Review: Choice On Line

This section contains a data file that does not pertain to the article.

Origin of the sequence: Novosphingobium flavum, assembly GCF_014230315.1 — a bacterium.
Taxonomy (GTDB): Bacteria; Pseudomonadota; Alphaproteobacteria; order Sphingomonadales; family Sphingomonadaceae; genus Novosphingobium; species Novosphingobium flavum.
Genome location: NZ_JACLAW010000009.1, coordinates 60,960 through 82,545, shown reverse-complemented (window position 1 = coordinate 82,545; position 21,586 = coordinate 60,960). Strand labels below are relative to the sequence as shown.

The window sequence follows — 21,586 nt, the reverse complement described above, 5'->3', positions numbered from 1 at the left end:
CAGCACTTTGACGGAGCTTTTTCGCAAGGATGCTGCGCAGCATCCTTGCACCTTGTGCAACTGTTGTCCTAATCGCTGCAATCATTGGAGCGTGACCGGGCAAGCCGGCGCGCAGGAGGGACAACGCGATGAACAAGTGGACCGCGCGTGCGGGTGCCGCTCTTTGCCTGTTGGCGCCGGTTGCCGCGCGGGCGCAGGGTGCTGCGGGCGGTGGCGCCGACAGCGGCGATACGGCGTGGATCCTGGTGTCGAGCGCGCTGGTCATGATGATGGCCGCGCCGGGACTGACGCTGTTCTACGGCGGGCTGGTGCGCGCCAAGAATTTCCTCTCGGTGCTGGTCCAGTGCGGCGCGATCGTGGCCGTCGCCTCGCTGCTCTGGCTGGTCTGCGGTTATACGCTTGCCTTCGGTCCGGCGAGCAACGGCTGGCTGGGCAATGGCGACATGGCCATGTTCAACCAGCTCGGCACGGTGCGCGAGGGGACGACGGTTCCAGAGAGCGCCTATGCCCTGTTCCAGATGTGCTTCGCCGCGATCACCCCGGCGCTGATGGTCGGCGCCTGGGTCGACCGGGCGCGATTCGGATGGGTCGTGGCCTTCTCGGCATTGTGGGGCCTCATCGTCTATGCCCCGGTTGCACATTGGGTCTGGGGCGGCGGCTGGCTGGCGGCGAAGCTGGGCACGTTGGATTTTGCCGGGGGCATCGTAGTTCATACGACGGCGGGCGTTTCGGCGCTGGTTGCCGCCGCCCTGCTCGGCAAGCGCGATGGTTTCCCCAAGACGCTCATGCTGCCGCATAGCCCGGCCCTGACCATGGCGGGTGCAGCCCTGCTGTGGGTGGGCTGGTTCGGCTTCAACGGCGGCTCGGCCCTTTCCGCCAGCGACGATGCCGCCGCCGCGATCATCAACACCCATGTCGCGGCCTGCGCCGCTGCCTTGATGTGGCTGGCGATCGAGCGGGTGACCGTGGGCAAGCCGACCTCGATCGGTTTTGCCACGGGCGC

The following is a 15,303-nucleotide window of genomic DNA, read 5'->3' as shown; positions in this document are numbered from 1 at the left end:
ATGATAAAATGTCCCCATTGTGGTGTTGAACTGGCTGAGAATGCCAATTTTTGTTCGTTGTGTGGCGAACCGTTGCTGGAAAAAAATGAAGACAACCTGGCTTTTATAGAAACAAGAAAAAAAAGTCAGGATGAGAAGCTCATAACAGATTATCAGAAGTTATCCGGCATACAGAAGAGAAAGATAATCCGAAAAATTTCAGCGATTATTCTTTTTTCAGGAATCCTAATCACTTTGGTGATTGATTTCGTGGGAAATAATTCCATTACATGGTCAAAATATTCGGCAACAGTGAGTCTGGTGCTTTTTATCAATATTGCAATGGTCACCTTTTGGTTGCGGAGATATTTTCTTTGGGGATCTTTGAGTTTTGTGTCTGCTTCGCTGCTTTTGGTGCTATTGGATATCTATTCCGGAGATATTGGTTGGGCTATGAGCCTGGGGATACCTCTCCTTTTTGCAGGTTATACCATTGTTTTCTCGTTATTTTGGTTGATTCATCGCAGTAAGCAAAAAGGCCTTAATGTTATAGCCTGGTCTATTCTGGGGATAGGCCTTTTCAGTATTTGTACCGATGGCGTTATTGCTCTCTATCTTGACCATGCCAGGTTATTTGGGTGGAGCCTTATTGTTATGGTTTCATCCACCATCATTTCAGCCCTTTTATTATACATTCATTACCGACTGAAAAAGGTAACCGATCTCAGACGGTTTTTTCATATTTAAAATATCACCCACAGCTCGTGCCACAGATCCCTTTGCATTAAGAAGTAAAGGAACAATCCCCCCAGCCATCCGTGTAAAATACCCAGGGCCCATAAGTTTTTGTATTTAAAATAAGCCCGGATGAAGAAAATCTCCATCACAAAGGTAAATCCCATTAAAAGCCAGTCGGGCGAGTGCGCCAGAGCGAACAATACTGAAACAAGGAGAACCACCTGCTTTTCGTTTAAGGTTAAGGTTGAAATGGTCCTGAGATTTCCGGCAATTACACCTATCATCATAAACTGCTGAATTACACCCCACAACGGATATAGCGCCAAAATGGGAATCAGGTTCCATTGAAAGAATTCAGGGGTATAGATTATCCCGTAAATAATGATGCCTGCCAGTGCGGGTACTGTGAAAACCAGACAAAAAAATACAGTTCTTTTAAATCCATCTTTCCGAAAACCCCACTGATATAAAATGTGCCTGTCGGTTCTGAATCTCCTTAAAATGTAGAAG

Murray (independent scholar) offers a treasure trove of information in this meticulously researched study. As the title reveals, the volume delves into the influence that servants in the Dickinson household had on the poet’s artistry, cultural views, and relationships with other people. The author argues that servants’ influence was considerable, though their role has been ignored in most scholarly work on the poet. Dickinson’s personal maid, Margaret Maher, an Irish immigrant, garners most of Murray’s attention, but a host of other employees in the Dickinson household–housekeepers, stablemen, and seamstresses, some of whom were Native or African American–are also examined. Among the volume’s highlights is a charming and previously unpublished essay by Josephine Pollitt Pohl (Appendix A) titled “Emily Dickinson–Loaf Giver,” which follows Dickinson into the kitchen as she makes her father’s favorite bread. Offering an eclectic mix of scholarly and fictional narrative, photographs, genealogical charts, personal reflections, and even recipes, Murray transports the reader into the Dickinson home to witness the poet’s interactions with the staff, who not only kept the household running but also shaped her worldview. Summing Up: Recommended. All readers.